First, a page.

- Upward Mobility in the Postcolonial Era: Kincaid, Mukherjee, and the Cosmopolitan Au Pair
Défiez-vous de ces cosmopolites qui vont chercher au loin...des devoirs qu’ils dédaignent de remplir autour d’eux.—Jean-Jacques Rousseau
I was not a man; I was a young woman from the fringes of the world, and when I left my home I had wrapped around my shoulders the mantle of a servant.—Jamaica Kincaid
E. J. Hobsbawm opens his book Nations and Nationalism since 1780 with an anecdote about “an intergalactic historian” who lands after a nuclear war and, going through the archives, concludes that “the last two centuries of the human history of planet Earth are incomprehensible without some understanding of the term ‘nation’ and the vocabulary derived from it.” 1 I take Hobsbawm’s appeal to this not otherwise very entertaining anecdote as an illustration of how contradictory the general understanding of nationalism has become. If he has to ascend into outer space in search of an observer who will look at nations and nationalism with an alien eye, it is presumably because everyone on earth during these two centuries has been so much inside them, incapable of breaking free from their categories and assumptions. So ubiquitous and deep-rooted is the nation, Hobsbawm implies, that no perspective that is truly alien to it could be discovered any closer to home. [End Page 133]
The central argument of Nations and Nationalism, however, would seem to suggest just the opposite. Appearances to the contrary, nationalism is in fact no longer nearly as important as it once was, Hobsbawm argues, for—to speak schematically—the globalization of multinational capitalism in the postmodern era has undermined it. 2 Nationhood can now be bestowed on even the tiniest, unlikeliest claimants, in much the same way that (as Wlad Godzich has remarked) 3 the status of “culture” can suddenly be shared equally between the “high” and the “low,” because neither term is crucial any longer to the projects of capitalist development. It would seem to follow, then, that a skeptical, distanced view of nationalism, something like Hobsbawm’s own Olympian perspective—a perspective for which the “intergalactic historian” is a rather transparent disguise—would be common to a great many observers all over the planet. (Empirically, this seems indeed to be very much the case.) But if so, then why does the extra-nationalist perspective have to be incarnated by an extraterrestrial? Why does Hobsbawm imply on the one hand that nearly everyone stands outside nationalism, and on the other that nearly no one does?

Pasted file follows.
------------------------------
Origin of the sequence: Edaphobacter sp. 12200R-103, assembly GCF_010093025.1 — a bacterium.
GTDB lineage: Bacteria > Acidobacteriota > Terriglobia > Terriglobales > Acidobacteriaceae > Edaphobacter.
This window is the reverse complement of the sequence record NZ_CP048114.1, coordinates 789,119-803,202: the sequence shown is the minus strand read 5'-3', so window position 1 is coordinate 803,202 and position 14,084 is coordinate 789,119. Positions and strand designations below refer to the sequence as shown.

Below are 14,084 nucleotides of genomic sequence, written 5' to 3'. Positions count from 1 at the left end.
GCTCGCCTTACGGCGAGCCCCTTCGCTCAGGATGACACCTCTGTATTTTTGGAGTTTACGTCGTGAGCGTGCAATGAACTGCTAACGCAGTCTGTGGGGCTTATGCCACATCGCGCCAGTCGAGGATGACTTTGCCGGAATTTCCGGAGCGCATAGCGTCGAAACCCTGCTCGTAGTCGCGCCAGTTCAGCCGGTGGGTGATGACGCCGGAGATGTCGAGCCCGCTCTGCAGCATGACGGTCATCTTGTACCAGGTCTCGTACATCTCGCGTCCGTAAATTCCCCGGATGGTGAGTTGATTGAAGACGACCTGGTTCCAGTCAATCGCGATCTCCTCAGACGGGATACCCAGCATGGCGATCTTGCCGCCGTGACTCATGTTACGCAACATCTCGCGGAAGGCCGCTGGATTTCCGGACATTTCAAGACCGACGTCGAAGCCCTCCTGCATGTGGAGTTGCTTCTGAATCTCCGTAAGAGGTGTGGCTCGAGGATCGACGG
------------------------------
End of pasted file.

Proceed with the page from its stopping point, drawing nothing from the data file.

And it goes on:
If this paradox can be reformulated as a riddle—who is it that represents nearly everyone and nearly no one?—then its answer may lie unexpectedly near to hand: in that figure of modernity whose self-appointed mission has been to speak for the many, but whose social situation has been that of a privileged few. Taking our cue from the suspicious redundancy of the space-traveling researcher, that is, we can perhaps read Hobsbawm’s hesitation between a ubiquitous and a nonexistent supra-nationalist perspective as a report on the structural contradictions of the metropolitan intellectual. Intellectuals, Hobsbawm seems to suggest, must be and yet cannot be, cannot be and yet must be, cosmopolitans.
The Dreyfus Affair, which is often cited as the origin of the term intellectual, exposed the category’s immediate vulnerability to charges both of class pride and privilege vis-à-vis “ordinary people” and of treason to the fatherland. The latter charge has more frequently been reversed since the era of national liberation struggles and decolonization: while cosmopolitan intellectuals are still accused of serving their own self-interest, they are now accused not of betraying their nation, but of serving their nation, and the West, all too well. But intellectuals themselves are often the first to make both of these accusations—and this fact offers striking evidence of their contradictory relation to nationalism. For where do such accusations originate if not in an implicit claim to cosmopolitan detachment from the nation?
Linked both to social hierarchy and to the guilty history of Eurocentric universalizing, cosmopolitanism has been out of fashion. Metropolitan intellectuals...